An expansion tank or expansion vessel is a small tank used to protect closed water heating systems and domestic hot water systems from excessive pressure. The tank is partially filled with air, whose compressibility cushions shock caused by water hammer and absorbs excess water pressure caused by thermal expansion.
The modern vessel is a small container divided in two by a rubber diaphragm. One side is connected to the pipe work of the heating system and therefore contains water. The other, the dry side, contains air under pressure, and normally a Schrader valve (car-tire type valve stem) for checking pressures and adding air. When the heating system is empty or at the low end of the normal range of working pressure the diaphragm will be pushed against the water inlet. As the water pressure increases, the diaphragm moves, compressing the air on its other side. An older style of expansion tank is larger, oriented horizontally, and has no rubber diaphragm.
When expansion tanks are used in domestic hot water systems, the tank and the diaphragm must conform to drinking water regulations and must be capable of accommodating the required volume of water. In the past, domestic plumbing systems often contained more air than they do currently. Thus, expansion tanks are now used more frequently than in the past.
Having the right expansion tank is critically important to protect the safety of your building and the people who live and work there. Today’s plumbing codes require that thermal expansion control be addressed.
Temperature and Pressure Relief Valves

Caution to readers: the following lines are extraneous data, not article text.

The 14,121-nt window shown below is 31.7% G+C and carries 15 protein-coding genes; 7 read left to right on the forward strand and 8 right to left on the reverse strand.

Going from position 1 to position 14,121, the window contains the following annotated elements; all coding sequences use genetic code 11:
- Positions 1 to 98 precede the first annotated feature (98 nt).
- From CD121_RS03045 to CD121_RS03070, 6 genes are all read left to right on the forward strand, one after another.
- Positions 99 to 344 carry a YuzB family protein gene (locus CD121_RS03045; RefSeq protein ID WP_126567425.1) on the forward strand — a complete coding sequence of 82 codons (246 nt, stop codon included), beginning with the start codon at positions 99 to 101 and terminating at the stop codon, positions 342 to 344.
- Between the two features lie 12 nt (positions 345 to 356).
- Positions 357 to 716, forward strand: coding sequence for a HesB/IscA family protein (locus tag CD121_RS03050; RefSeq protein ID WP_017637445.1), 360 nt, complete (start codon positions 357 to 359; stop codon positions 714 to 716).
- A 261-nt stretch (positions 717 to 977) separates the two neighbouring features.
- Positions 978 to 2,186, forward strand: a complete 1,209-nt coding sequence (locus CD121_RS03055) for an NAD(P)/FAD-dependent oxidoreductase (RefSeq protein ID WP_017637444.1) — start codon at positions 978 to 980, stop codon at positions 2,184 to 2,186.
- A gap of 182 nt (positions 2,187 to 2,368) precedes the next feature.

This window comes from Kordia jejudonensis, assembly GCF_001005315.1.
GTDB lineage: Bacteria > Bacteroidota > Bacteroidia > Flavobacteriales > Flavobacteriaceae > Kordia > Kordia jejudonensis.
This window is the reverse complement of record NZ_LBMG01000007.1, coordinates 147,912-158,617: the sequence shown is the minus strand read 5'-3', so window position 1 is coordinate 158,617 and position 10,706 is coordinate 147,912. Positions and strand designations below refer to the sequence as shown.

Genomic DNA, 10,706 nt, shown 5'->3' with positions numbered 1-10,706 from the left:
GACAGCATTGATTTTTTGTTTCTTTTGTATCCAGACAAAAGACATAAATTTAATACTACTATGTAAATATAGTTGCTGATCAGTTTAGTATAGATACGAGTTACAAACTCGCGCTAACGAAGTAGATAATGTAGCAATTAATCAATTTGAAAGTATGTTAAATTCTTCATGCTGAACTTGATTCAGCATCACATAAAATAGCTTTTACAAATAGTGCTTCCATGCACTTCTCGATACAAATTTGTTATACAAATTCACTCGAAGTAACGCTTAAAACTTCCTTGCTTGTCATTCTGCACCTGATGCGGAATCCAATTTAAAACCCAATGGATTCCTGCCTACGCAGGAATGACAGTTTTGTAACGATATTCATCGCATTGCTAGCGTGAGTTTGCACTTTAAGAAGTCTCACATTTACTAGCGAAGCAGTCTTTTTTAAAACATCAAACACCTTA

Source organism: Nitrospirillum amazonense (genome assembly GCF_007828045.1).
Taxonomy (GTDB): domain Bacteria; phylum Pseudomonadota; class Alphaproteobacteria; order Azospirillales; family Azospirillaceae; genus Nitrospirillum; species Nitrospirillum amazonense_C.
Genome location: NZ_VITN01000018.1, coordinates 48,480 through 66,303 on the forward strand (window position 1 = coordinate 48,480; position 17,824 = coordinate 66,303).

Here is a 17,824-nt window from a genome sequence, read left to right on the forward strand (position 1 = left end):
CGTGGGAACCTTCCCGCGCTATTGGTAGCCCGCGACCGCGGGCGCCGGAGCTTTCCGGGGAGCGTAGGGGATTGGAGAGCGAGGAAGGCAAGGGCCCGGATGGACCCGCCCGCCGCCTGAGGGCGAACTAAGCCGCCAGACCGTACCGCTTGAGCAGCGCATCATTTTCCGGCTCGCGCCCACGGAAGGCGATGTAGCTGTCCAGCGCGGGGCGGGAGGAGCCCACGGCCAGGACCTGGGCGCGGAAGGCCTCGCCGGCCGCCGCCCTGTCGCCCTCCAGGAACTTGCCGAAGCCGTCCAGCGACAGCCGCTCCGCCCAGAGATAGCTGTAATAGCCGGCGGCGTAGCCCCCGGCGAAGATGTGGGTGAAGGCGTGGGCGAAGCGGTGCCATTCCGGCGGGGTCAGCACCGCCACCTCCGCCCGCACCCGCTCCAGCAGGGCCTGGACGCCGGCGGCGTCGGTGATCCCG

Most commercial consumers take for granted their hot water supply and rarely think about their water heaters once they have been installed. Where water heaters are concerned, “out of sight” is usually “out of mind.” and to date, many are unaware of the need to have their water heaters regularly maintained to prevent water heater explosions.
The Temperature and pressure relief valve (T & P) is the primary “back-up” safety measure which prevents the water in the pressurized hot water cylinder from overheating. An explosion of a water heater presumes at least two system failures. Generally, the safety mechanism in the controls, coupled with a properly installed and working T & P relief valve and thermal expansion tank, insures a safe system.
There have been instances where inadequate protection became deadly. In March of 2000, a five gallon water heater exploded in an elementary school in Avon Massachusetts killing two and injuring 36. In addition the school suffered significant damage as you can see in the pictures below.
The report back from the National Board testing lab conclusively determined that the pressure temperature valve failed to operate and did not prevent the temperature of the vessel from reaching 212 F. In order for the vessel to fail catastrophically with force sufficient to cause the building structural damage, the temperature of the water in the vessel had to be over 212 F in order for the water to flash into steam.
At Lima Company, we have the experience and knowledge to make your hot water system safe. Don’t take a chance on your safety.
* The notice below is a warning directly out of a commercial water heater, Operations Manual.